Lone Survivor


Oil painting by Joseph McGurl

Joseph McGurl has been called “one of the most gifted contemporary artists” of the American landscape school. His style has been compared to the 19th century illuminists, but with a thoroughly modern approach to style and subject.

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The influence of the sea has been strong in his life and his work. The son of famed muralist James McGurl, he graduated from Massachusetts College of Art and studied in Europe. He worked as a yacht captain, covering the East Coast from Maine to the Bahamas and painting at the same time. Today, he cruises with his family on an Alden ketch named Atelier (French for studio). “That’s where paintings often come to life,” he says.

“Lone Survivor” is a 24-by-30-inch oil, and the scene is Bailey’s Island, Maine. “A favorite location,” the 55-year-old artist says. “The geography was intriguing, as were the piers perched on the rocks. The light was beautiful when I was painting the sketch upon which this was based.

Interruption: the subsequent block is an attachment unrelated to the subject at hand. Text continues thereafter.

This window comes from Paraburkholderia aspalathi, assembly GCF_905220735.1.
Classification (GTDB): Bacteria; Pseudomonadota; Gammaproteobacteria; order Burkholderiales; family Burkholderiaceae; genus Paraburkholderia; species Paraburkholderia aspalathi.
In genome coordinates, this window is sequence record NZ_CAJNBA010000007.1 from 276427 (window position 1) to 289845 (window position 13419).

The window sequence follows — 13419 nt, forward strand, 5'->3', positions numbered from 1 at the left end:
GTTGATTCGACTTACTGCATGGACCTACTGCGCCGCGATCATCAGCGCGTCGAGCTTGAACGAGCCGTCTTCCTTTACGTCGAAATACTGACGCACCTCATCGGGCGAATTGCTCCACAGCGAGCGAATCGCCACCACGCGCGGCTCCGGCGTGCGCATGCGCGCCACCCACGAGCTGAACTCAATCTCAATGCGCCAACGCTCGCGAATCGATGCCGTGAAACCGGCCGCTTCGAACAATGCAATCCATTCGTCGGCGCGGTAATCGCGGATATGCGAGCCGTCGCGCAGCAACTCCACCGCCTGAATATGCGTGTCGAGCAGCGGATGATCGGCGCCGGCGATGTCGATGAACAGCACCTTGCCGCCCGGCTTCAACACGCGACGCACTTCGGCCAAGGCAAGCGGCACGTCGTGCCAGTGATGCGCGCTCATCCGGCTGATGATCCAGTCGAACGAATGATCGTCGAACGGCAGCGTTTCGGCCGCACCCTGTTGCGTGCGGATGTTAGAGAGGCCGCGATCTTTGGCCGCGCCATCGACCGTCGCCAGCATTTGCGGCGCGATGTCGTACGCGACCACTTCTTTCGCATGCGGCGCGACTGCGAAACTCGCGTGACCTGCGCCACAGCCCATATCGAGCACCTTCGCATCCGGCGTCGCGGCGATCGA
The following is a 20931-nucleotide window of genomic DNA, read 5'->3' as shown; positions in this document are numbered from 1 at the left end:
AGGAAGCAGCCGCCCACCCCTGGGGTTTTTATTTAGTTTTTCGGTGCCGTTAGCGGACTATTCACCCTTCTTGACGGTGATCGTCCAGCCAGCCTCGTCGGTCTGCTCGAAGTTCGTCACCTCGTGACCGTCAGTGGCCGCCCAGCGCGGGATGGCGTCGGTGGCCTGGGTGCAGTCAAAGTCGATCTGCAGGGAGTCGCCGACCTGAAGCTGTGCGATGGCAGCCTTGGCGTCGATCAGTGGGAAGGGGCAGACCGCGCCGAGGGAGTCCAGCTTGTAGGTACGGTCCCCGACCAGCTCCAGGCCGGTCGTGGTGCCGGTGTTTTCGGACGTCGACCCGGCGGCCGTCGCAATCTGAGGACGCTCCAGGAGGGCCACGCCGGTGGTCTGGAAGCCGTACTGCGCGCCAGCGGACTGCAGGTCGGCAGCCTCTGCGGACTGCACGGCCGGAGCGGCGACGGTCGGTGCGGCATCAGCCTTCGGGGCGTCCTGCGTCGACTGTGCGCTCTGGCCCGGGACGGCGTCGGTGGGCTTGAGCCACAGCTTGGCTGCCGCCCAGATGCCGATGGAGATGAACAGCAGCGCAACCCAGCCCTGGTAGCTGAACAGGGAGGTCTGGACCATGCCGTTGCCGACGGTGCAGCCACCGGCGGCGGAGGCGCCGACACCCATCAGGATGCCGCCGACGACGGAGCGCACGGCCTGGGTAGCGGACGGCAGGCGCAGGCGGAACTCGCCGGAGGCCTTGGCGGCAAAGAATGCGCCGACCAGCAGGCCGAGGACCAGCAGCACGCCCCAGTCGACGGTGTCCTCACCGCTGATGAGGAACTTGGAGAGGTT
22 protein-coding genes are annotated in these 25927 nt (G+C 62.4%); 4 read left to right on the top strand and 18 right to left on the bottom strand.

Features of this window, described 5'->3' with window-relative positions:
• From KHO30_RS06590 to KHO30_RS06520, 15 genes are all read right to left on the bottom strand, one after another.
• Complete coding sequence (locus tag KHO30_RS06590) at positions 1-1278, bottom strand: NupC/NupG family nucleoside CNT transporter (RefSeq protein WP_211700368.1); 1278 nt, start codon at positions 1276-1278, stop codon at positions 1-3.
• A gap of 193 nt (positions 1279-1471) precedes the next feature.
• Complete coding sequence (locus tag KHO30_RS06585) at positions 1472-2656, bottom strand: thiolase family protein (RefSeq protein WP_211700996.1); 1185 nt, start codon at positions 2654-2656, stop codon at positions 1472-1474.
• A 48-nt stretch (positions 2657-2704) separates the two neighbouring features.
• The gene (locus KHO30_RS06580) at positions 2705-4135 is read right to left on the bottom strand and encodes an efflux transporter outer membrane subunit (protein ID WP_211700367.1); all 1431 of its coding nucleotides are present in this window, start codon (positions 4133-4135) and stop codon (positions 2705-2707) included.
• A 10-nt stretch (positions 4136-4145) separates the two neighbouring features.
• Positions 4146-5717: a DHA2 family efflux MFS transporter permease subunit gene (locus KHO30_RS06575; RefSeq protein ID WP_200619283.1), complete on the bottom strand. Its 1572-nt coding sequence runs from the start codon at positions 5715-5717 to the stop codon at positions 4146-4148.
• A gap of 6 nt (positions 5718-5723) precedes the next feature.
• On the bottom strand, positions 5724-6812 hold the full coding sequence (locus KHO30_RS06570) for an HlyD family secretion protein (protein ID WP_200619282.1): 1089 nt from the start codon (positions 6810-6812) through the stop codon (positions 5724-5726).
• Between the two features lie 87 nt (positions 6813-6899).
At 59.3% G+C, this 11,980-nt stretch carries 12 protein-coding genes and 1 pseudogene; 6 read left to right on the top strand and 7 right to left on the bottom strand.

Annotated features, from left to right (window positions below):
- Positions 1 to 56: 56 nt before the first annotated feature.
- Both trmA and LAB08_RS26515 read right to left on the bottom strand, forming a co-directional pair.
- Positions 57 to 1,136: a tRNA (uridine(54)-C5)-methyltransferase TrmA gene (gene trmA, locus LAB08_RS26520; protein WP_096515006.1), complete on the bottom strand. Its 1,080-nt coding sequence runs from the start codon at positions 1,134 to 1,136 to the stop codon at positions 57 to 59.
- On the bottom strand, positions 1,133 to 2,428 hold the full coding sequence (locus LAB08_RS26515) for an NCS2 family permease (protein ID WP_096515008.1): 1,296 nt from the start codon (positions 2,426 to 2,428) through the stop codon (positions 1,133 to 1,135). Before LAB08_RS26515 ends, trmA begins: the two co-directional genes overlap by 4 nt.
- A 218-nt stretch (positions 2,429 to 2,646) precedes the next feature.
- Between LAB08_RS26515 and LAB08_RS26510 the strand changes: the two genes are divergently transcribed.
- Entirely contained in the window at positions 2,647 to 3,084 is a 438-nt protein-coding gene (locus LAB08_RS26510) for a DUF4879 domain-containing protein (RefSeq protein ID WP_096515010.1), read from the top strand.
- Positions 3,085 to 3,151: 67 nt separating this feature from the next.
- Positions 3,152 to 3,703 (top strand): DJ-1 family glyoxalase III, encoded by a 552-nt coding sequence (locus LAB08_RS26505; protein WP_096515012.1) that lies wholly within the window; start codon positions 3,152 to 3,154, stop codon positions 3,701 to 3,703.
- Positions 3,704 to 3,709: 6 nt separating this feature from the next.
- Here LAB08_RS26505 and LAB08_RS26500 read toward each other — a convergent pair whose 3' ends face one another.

“The boat is red, like a boiled lobster and the blood which along with sweat and tears is spent in the profession of lobstering,” he says. “The lobstermen are similar to artists and any other self-employed workers; they have to survive on their own. They have to work harder and smarter in order to survive.”

The location sketch is perhaps the key to McGurl’s creative process. “Creating a two-dimensional image out of the reality we experience is an incredibly abstract thought process,” he says. “I think it is impossible to be a realist, which is the type of art I make, without experiencing reality on a very deep level. When I am painting the ocean, I want to paint the real ocean, not a photographic depiction of it. For this reason I spend an incredible amount of time interacting with the ocean on many different levels.”

For more of McGurl’s work, visit the J. Russell Jinishian Gallery website at www.jrusselljinishiangallery.com.

September 2013 issue